Cybersecurity Club Survival Guide: Leadership Methodologies for Running an Effective Cybersecurity Club

Our application was rejected, again. They said we must have a faculty sponsor. Why do we need faculty involved in a student club? Where are we going to find a sponsor?

Students come and go. Some drop out, some wander off, some just get too busy or behind in their studies. New students arrive with ideas that go in a completely different direction. The one constant that the club has, the anchor for the whole organization, is the faculty. The faculty keeps the program going.

That is not to say that they are the leader. I firmly believe that student clubs should have student leadership. This gives them the opportunity to find their leadership styles, practice management skills, and learn new soft skills. A good cybersecurity club has loads of opportunities with easy on-ramps that allow new students to immediately begin to contribute. Too often we focus on the club President when each position requires time and talent.

There are many different leadership styles. You will want to pair the right style with a faculty sponsor. What do I mean leadership styles? Let’s look at a few and see if your club identifies with one type, or maybe a combination of types.

Democratic Style

The most common by far is a democracy. The ideals of fairness, equal say, equal representation, and equal opportunity are very attractive. In a democratic style of leadership, the idea is to create a big open space for discussions and voicing opinions. To create this open space, it is imperative that every voice is valued equally. This is much harder to attain than it sounds!

One of the challenges of a true democratic style is that without a leader, discussions tend to become circular, repeating back on themselves or drifting without a purpose. If your club feels very friendly, but that it might not be actually going anywhere, you may be seeing some of the negative sides of democratic leadership.

It seems like it takes forever to make a simple decision. Our meetings go on and on, but I don’t know if we actually do anything. It feels like everyone just has to say something, even if someone has already said it.

That is not to say that democratic leadership always works this way. In smaller groups, it can be quite effective since once a decision is made, it has built momentum and commitment. No one feels like they must shout to be heard. Democratic leadership can generate very creative ideas and solutions. 

If there is an appointed student leader, their role is largely administrative. This can result in a lot of turnover. For this reason, the best faculty to pair with a democratic style of leadership takes on the primary role of administrator. They ensure fairness and neutrality, and individually work with club members that may not be as outgoing, while encouraging the more outgoing and senior members to make room on the stage for newcomers. They work with college staff and other faculty to ensure that the club has adequate resources to accomplish their goals. The goal of the faculty is not to build leadership as much as it is to coach good teamwork skills.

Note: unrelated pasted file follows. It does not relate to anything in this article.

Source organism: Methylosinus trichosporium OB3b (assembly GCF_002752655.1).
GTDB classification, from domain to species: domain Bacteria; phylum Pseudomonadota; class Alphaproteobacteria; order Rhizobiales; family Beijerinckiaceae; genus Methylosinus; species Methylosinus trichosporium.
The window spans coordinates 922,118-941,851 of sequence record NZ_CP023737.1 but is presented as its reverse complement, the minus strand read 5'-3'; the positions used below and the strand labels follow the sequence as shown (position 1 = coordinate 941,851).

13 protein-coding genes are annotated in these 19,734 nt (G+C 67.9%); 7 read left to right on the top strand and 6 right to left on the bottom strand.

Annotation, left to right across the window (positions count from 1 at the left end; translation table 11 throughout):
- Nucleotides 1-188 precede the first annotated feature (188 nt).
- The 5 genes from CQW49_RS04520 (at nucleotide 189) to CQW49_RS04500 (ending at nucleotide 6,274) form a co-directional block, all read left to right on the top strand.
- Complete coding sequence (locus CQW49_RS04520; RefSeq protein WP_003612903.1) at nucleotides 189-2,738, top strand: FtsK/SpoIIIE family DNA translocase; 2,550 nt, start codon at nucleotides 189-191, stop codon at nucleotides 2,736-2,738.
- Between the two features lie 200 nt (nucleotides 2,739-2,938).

Oligarchical Style

The oligarchical style is very task-oriented. Each member has a role and specific duties and knows their exact place in the club. Typically, students will promote based on how long they have been with the club, and the roles they have previously filled. Those that commit more or perform well are rewarded with more responsibility. 

In a volunteer organization, this encourages continual participation. However, in a student organization, it can cause additional stress and if students feel overwhelmed they will simply disappear. 

Where is Robert? He used to come all the time. I haven’t seen him in weeks! Wasn’t he supposed to be in charge of getting a speaker for the next meeting? As a matter of fact, didn’t we used to have 30 people? Only the same ten keep showing up anymore.

Another problem with this type of leadership is that promotions may be handed out to members that share common beliefs, attitudes, backgrounds, or abilities… or in other words, friendships. This can create an impression of favoritism, real or perceived, and is a barrier to new members feeling welcome or engaged. Again, a good indicator this may be happening is when members just drift away. Particularly dangerous is when people feel like opportunities are handed out based on gender, race, or other bias.

The role of the faculty in this leadership style is to be the one handing out the promotions. This allows them to ensure equal representation, and become a confidant that students feel comfortable to approach with concerns such as under representation or being overwhelmed by their work/student/life balance. The faculty member must make it clear that they are supportive of diversity and representation and encourage such behavior within the club.

Leadership by Default

In this style, members choose their own activities and level of involvement. Leaders change often, and positions and titles mean very little. When members want to participate more or take on a bigger challenge, it is not seen as a threat, but adding strength to the club. All participation is valued, regardless of how much or how little the contribution is.